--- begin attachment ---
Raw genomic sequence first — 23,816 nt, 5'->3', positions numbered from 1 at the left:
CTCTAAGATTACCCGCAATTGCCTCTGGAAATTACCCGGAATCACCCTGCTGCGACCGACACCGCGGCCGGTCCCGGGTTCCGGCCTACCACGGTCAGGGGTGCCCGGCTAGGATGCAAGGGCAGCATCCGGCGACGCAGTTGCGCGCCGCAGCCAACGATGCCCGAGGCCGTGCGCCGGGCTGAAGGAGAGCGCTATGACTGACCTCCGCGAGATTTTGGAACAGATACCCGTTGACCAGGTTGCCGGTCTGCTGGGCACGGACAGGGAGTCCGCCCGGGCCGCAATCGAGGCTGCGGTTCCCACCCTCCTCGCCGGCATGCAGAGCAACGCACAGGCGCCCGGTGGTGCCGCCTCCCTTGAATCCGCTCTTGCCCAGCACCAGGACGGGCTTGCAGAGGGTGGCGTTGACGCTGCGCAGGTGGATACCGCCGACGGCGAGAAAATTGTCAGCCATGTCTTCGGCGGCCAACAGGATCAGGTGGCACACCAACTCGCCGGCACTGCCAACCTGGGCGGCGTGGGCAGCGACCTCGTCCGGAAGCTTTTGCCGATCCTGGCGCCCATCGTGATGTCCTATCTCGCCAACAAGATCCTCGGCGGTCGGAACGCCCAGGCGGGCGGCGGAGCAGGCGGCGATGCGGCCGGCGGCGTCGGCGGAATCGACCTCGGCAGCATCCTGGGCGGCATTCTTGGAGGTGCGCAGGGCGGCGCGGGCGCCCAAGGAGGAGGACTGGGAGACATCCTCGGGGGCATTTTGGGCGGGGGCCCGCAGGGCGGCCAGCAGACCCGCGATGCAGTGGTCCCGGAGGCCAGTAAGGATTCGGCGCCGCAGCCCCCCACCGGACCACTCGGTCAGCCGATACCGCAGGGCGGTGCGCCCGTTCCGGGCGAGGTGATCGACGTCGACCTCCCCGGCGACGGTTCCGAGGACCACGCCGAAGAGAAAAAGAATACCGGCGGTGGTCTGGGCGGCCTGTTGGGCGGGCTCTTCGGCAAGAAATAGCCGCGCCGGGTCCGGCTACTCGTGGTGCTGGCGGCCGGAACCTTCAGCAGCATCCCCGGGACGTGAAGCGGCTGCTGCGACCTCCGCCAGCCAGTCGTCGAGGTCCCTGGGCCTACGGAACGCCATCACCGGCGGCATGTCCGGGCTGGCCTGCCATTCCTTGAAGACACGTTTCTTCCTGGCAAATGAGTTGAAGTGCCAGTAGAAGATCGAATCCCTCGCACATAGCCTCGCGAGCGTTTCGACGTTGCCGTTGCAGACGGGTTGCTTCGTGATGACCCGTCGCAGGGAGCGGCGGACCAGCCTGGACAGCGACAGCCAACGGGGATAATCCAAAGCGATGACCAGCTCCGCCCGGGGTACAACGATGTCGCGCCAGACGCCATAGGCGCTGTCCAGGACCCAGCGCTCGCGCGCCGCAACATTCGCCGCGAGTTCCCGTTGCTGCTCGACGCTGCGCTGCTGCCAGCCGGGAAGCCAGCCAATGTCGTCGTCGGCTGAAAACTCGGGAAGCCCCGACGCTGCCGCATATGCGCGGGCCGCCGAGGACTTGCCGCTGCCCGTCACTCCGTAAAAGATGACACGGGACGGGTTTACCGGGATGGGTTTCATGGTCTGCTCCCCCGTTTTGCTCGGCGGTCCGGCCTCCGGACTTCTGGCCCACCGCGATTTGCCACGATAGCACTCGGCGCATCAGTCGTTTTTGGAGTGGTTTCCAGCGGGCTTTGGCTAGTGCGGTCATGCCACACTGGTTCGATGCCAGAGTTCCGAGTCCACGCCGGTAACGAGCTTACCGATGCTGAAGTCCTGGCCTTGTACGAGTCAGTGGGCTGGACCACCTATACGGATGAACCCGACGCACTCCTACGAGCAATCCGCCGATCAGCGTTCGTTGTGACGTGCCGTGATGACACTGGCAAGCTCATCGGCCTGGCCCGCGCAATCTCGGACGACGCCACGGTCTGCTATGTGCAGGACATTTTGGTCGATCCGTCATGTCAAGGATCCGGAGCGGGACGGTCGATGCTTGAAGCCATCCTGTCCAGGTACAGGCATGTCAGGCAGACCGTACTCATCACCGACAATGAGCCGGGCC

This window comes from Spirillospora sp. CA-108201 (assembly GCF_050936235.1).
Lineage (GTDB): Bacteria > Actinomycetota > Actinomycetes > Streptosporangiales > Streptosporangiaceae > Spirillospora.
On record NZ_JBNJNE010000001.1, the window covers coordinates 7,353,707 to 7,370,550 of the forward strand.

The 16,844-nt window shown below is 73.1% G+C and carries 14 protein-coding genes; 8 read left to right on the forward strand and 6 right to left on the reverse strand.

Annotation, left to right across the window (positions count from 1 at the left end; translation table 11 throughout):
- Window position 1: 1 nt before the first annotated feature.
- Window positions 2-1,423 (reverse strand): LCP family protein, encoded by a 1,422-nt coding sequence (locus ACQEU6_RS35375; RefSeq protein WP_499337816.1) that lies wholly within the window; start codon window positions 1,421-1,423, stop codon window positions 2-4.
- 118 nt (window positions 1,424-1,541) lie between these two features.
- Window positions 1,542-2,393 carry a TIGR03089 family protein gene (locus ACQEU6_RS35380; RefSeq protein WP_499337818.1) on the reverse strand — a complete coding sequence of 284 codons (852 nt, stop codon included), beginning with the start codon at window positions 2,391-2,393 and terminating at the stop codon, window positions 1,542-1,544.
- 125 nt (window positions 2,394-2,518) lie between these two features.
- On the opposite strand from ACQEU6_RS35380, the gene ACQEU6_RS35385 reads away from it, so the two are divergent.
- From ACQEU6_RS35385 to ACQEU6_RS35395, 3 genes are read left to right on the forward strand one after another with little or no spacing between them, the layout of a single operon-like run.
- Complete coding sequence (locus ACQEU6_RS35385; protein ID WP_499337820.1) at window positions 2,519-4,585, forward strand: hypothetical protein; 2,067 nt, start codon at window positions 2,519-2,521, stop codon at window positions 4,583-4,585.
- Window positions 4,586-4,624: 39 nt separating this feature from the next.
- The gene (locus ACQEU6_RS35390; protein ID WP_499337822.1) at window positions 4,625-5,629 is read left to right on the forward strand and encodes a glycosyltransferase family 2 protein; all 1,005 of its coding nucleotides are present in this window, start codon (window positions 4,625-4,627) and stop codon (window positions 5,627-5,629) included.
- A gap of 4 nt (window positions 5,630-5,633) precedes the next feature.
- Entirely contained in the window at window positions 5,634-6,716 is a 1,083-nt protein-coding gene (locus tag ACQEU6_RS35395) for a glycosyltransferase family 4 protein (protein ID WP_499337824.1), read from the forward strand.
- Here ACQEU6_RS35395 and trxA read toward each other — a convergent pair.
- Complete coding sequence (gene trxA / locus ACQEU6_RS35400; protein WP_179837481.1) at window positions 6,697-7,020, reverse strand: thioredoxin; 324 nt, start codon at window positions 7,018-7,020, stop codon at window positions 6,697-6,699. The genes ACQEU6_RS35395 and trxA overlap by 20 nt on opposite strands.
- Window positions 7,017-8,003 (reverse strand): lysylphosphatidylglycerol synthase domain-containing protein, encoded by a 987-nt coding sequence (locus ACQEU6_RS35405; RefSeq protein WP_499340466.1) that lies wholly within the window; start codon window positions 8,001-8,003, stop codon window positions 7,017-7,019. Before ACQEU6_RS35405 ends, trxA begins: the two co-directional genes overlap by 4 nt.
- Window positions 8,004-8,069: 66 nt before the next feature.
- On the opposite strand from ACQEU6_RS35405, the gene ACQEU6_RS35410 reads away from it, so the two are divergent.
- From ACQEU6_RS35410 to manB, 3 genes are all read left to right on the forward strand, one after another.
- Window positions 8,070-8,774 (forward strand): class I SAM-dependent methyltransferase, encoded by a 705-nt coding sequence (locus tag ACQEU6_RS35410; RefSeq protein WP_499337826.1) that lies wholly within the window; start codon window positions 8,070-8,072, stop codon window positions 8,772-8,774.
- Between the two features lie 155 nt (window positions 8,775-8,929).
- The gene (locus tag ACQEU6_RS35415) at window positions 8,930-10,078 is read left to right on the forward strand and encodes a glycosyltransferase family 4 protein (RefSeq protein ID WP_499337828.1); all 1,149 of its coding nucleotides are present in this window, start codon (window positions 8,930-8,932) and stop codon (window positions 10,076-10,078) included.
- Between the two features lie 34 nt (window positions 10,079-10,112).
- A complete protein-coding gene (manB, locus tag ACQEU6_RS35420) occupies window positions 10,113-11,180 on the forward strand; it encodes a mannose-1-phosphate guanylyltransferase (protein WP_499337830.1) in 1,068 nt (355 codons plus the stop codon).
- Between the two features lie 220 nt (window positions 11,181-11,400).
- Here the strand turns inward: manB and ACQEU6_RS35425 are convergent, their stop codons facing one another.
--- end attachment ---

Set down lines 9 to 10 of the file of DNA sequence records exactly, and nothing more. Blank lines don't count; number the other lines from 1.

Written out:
- Window positions 2-1,423 (reverse strand): LCP family protein, encoded by a 1,422-nt coding sequence (locus ACQEU6_RS35375; RefSeq protein WP_499337816.1) that lies wholly within the window; start codon window positions 1,421-1,423, stop codon window positions 2-4.
- 118 nt (window positions 1,424-1,541) lie between these two features.